have a look at permutations, it is really straightforward, take a look and have an attempt I will show you the answer then
Suppose there are 20 items and 12 bags. How many ways can the items be put into the bags if the items are distinct.
Could someone offer me a little direction on this problem. Thanks
First, why do you assume that the bags are distinct? That is not part of the statement.
If the items are distinct and the bags are distinct, then that is simply counting the number of functions from a set of twenty to a set of twelve:
.
But that answer means some bags may be empty.
If you require no empty bags, then that is simply counting the number of surjections from a set of twenty to a set of twelve:
.
BUT, I don't think it means that the bags are distinct.
I'm pretty sure my previous post was incorrect, so how would I solve this problem if the items are identical. In other words:
Suppose there are 20 items and 12 bags. How many ways can the items be put into the bags if the items are identical?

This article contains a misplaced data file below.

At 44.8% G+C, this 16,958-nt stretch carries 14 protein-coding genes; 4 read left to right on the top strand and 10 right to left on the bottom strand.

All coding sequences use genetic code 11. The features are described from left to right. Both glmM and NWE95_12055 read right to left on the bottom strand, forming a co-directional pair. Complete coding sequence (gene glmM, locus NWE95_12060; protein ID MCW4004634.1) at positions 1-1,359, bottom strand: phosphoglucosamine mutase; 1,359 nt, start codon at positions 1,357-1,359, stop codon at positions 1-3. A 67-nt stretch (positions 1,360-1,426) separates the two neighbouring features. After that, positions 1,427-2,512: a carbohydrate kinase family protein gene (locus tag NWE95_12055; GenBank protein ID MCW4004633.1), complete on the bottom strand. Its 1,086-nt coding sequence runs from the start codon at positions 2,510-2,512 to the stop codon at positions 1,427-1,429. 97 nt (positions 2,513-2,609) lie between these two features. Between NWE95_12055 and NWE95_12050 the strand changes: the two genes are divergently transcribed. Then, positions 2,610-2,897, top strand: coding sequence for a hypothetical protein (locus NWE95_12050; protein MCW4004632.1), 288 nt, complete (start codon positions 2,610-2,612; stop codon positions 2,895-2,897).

Would this be a problem of placing indistinguishable items into distinguishable boxes?
I used this theorem from my book regarding "Indistinguishable objects and distinguishable boxes": C(n + r - 1, r).
We have 20 indistinguishable books going in 12 distinguishable bags. Let n = 12 and r = 20. We have C(12 + 20 - 1, 20) = C(31, 20) different ways place the items.
I'm not sure if this is correct or not. Suggestions?
You may find this webpage useful.
If the 20 items are identical but the bags are distinct go ahead and put one item in each bag. Now none is empty. There are eight items left, so:
.